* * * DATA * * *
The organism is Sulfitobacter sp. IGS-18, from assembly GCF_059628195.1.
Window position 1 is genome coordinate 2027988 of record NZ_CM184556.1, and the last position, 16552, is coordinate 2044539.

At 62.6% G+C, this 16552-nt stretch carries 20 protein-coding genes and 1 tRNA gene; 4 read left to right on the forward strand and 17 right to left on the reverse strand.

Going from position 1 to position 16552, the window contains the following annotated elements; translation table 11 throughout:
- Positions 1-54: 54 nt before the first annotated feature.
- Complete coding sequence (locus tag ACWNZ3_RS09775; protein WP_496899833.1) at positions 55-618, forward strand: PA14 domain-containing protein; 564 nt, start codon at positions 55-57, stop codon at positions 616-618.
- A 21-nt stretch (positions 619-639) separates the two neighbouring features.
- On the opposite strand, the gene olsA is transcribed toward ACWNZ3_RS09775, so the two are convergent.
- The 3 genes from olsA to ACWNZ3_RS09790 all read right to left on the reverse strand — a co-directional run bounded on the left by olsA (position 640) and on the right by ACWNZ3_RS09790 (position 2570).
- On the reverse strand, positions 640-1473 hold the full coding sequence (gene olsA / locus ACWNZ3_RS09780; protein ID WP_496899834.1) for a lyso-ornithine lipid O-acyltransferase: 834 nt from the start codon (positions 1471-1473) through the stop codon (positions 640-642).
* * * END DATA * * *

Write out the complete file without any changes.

The organism is Sulfitobacter sp. IGS-18, from assembly GCF_059628195.1.
Window position 1 is genome coordinate 2027988 of record NZ_CM184556.1, and the last position, 16552, is coordinate 2044539.

At 62.6% G+C, this 16552-nt stretch carries 20 protein-coding genes and 1 tRNA gene; 4 read left to right on the forward strand and 17 right to left on the reverse strand.

Going from position 1 to position 16552, the window contains the following annotated elements; translation table 11 throughout:
- Positions 1-54: 54 nt before the first annotated feature.
- Complete coding sequence (locus tag ACWNZ3_RS09775; protein WP_496899833.1) at positions 55-618, forward strand: PA14 domain-containing protein; 564 nt, start codon at positions 55-57, stop codon at positions 616-618.
- A 21-nt stretch (positions 619-639) separates the two neighbouring features.
- On the opposite strand, the gene olsA is transcribed toward ACWNZ3_RS09775, so the two are convergent.
- The 3 genes from olsA to ACWNZ3_RS09790 all read right to left on the reverse strand — a co-directional run bounded on the left by olsA (position 640) and on the right by ACWNZ3_RS09790 (position 2570).
- On the reverse strand, positions 640-1473 hold the full coding sequence (gene olsA / locus ACWNZ3_RS09780; protein ID WP_496899834.1) for a lyso-ornithine lipid O-acyltransferase: 834 nt from the start codon (positions 1471-1473) through the stop codon (positions 640-642).